The true story of a young Indian boy separated from his impoverished family only to reunite with them 20 years later is told in the emotional new film Lion, directed by Australian filmmaker Garth Davis (“Top of the Lake”), a tale full of heart and perseverance. Some will perhaps find it easy to compare this to Slumdog Millionaire, another fairly recent (and popular) film about an Indian boy beating the odds to make his way back home, but they are both very different adventures. Instead of the fast-paced Slumdog approach, Lion has a more quiet and subtle style in mind. The film begins in 1986 following five year old Saroo Brierley (played by Sunny Pawar) as he struggles to help his mother and older brother make ends meet.
Being the youngest of two and living a dirt-poor existence has its challenges for the young boy but Saroo’s problems could always be worse. And they do get worse. We wouldn’t have a movie otherwise.
The chaos for Saroo starts on one fateful night while out with his brother. Tired and left alone he falls asleep inside a stationed train waiting for the older sibling to return but when he wakes up the train has already traveled more than 1000 miles and transplanted the boy to a completely different part of India. This is where Lion shifts gears and becomes a survival story as Saroo dumpster dives and barely evades child captors before finally landing in the rights hands of an adoption agency. When a kind-hearted Australian couple (played by Nicole Kidman and David Wenham) adopt young Saroo and transplant him to start a new life in Tasmania, this is where most movies would end their happy story and fade to black.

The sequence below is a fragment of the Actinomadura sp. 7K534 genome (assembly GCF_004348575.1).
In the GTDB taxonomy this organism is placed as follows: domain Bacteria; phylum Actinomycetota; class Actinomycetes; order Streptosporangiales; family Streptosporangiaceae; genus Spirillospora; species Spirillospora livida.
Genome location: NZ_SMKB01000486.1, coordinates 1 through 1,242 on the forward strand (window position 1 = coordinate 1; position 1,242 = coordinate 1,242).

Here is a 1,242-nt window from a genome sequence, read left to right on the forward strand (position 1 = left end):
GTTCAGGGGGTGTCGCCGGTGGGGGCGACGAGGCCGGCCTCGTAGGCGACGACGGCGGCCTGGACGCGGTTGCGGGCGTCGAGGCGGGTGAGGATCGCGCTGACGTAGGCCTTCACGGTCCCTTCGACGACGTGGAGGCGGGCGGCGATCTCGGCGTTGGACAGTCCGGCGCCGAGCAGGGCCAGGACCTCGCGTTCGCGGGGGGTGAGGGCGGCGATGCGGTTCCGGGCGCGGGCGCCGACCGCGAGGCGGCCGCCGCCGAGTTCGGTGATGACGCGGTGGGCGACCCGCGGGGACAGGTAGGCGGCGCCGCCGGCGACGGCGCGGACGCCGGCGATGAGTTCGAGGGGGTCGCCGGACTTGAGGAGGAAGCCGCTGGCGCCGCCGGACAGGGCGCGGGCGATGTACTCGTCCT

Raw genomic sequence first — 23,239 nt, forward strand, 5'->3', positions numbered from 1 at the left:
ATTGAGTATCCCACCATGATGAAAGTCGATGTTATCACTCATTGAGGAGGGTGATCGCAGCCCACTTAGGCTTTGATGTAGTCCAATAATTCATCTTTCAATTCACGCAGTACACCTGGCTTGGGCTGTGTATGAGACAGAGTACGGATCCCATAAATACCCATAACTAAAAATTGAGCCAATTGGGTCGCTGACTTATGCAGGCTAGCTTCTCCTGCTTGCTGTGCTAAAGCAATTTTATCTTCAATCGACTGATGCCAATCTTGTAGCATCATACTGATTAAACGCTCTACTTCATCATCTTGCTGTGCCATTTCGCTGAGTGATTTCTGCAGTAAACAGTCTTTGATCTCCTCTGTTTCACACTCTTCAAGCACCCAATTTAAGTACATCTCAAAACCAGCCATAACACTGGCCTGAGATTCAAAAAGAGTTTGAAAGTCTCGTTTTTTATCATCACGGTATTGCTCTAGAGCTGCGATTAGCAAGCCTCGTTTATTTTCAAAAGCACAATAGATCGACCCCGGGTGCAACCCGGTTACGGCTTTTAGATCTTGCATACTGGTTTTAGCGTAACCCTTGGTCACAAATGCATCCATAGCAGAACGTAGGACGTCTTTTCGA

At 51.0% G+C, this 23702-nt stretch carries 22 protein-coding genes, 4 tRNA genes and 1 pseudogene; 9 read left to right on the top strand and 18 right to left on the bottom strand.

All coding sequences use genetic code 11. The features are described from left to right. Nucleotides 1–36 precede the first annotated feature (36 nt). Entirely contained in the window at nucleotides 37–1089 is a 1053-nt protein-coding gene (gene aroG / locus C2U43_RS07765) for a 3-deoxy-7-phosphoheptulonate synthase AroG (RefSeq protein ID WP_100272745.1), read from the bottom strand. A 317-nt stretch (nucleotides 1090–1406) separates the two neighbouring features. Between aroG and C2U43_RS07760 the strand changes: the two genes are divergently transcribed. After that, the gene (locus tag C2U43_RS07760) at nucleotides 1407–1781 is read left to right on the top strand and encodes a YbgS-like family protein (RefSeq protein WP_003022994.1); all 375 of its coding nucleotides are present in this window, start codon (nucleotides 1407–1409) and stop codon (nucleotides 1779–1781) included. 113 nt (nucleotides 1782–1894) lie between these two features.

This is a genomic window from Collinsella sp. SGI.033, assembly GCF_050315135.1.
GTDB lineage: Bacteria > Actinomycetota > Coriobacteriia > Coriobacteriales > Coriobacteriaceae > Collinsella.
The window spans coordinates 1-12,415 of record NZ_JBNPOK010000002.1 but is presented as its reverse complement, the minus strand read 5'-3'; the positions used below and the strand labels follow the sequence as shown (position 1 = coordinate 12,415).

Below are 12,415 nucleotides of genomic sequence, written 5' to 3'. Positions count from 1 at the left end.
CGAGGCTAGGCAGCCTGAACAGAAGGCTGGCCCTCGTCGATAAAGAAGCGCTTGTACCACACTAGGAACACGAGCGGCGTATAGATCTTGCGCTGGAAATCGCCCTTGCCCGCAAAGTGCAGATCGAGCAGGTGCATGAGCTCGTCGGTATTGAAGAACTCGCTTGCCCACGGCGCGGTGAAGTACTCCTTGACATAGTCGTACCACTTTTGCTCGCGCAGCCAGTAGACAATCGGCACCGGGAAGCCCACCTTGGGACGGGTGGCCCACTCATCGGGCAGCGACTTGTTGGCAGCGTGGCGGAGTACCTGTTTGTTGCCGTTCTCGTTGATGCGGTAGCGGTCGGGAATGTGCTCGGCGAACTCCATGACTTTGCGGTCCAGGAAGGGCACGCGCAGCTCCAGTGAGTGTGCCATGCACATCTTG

But at this point we’re only halfway into Lion and that’s a shame because that first half is definitely the stronger half of the film. The second half picks up with Saroo some 20 years later (this time ironically played by Slumdog Millionaire star Dev Patel) as he sets out on a quest to retrace his steps and regain contact with his long lost family. Convention takes over this latter part of Lion as it shifts gears once again and slows down the story to accommodate, among other things, Saroo’s obsession with Google Earth and his underdeveloped romance with an American transplant (played by Rooney Mara).
Based on Saroo’s real-life memoir titled “A Long Way Home”, we as an audience know how the film version of Lion will turn out before the first scene unfolds. The dramatic weight lies in its execution and director Garth Davis does a commendable job tying two uneven halves as one. The front-end is definitely stronger but the film’s climax is where Lion’s beating heart lies. That’s where love and family finally come together, thankfully in not such a heavy-handed way as some might expect with this type of story. Instead it’s more subtle and profound, making the film’s previous missteps pale in comparison. Lion is a true crowd-pleaser and when its emotional payoff comes full circle it will make even the most cynical filmgoer shed a tear.
Marco’s TIFF Rating: B
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